After UCFB’s partner organisation, the National League, announced that it was cancelling the 2019-20 season, Neil Silver, UCFB’s Head of Employability & Enrichment, explains why unfortunately it is simply not safe to complete the domestic football season

Football played such a huge part in my early life that I grew up subscribing to Bill Shankly’s famous view that our national game “isn’t a matter of life and death – it is much more serious than that”. Now, I’m not so sure.

The fact is, whether or not football should resume during the current COVID-19 crisis IS a matter of life and death.

When it came to football, I was always something of a romantic. How could I not be, when I grew up with a season ticket watching Tottenham Hotspur, who were known for their entertaining football. That changed the day Sol Campbell walked out on Spurs and joined our arch-rivals, Arsenal. With so many great options on the table for Campbell at the time, I couldn’t help thinking his decision was based largely on greed, with less focus on loyalty and ambition.

Neil, left, believes football simply cannot continue while the COVID-19 crisis continues.

Sadly, the longer I have been involved in football, the more greed I have seen. There are some great, honest and caring agents in the game, but they fall within a minority, and the amount of money paid to some agents and players nowadays is obscene. If ever a perspective was needed, just look at how hard our NHS heroes are currently working and how much they are receiving in return.

When I first heard that the football authorities were scrambling to try and complete the 2019-20 football season in June and July, I thought that much of their reasoning was based on greed. However, I now accept that is not the sole motive, as there is a need to get as many businesses back up and running before it is too late for them to survive.

The reality is, as the current headlines reflect, it is simply not safe for football to resume until a proven vaccine for the COVID-19 virus is available to all, and that doesn’t look like happening any time soon.

At a Premier League match, it can take as many as 500 support staff behind the scenes to ensure the fixture goes ahead (at lower levels, this figure is closer to 100).

How can that amount of people, plus two club squads, safely gather to play a match? If just one of them is carrying the virus it will be catastrophic. To make matters worse, the respected medical journal, The Lancet, recently claimed that professional footballers could be at a greater risk of suffering from the effects of COVID-19.

I think the authorities know this, and fair play to them for trying to keep the industry alive, but maybe they want the decision to be taken out of their hands. Maybe they want the Government to step in and extend the playing ban, as they have in countries such as Belgium, the Netherlands and France. That will take away any culpability and the threat of legal action from sponsors.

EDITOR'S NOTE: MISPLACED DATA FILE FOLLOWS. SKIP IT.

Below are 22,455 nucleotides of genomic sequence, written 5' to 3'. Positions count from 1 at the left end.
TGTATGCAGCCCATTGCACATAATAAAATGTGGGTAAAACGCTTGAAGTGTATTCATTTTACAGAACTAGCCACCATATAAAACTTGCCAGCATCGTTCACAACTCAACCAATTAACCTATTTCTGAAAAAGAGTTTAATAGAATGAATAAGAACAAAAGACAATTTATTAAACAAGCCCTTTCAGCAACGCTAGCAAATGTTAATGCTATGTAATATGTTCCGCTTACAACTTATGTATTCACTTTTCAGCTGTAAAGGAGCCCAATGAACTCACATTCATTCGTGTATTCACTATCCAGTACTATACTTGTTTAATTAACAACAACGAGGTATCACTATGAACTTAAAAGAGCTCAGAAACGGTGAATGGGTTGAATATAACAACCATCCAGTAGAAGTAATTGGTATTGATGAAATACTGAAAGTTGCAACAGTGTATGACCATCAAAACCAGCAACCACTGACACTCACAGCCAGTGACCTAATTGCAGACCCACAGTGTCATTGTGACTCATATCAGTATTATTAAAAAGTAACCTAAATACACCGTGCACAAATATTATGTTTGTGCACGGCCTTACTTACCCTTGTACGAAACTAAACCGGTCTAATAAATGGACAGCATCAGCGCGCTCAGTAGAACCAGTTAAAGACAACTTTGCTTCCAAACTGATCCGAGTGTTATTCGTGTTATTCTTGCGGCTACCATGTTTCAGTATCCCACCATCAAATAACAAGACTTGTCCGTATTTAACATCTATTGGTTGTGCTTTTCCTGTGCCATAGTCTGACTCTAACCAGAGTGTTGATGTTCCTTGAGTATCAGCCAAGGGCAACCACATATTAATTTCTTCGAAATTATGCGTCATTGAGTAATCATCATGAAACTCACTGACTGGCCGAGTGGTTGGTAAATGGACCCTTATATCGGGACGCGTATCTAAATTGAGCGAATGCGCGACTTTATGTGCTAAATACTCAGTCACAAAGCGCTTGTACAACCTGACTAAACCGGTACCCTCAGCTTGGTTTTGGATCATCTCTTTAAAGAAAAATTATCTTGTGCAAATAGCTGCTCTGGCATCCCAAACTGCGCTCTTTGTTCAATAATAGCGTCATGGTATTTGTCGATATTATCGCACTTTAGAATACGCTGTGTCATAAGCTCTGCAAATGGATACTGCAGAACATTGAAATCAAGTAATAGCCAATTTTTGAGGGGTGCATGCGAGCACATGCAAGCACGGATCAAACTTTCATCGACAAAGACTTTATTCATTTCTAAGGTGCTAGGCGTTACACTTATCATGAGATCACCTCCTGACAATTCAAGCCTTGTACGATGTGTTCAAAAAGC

I’m a former national newspaper sports writer, and I still write for one of the national tabloids, so I never thought I would say this, but, let’s face it... it won’t be the end of the world if the current season is cancelled.

One of my closest friends almost died after contracting the COVID-19 virus, and that brought home just how serious the current pandemic is. I’m sorry Mr Shankly, but right now football is not more important than life and death.

Nobody should care if the season is cancelled. We need to care only about how we left it when the next season gets under way.

There are probably two main options for the Premier League to choose from – and bear in mind they need a majority of 14 clubs to vote through any motions.

Paul Barber, chief executive and deputy chairman of Brighton & Hove Albion, has previously said he's unsure about Premier League fixtures being played at neutral venues if the season restarts.

Option one is to finish the season with the league standings as they are. There won’t be any relegations, as that would be like turkeys voting for Christmas. Of course, Shankly’s club Liverpool should be awarded the Premier League title, and I sympathise with all the EFL clubs who will miss out on trophies and promotions, but we need to look at the bigger picture.

Option two is to just cancel the season altogether, in the same way as our friends at the National League have. That means no champions or automatic European places, and the members would have to decide which clubs they propose to UEFA to enter next season’s competitions, plus how the prize money is distributed. My preferred option would be option one.

There are clearly going to be some interesting meetings held behind closed doors, and I know our friends at the National League will be meeting to discuss promotion and relegation issues in the coming weeks.

Great Britain is a nation which loves its football, and rightly so because it creates wonderful memories for us all. However, in 2020 let’s all have the vision to recognise that sport really does need to take a back seat while we focus on something as important as life, and death. Stay safe!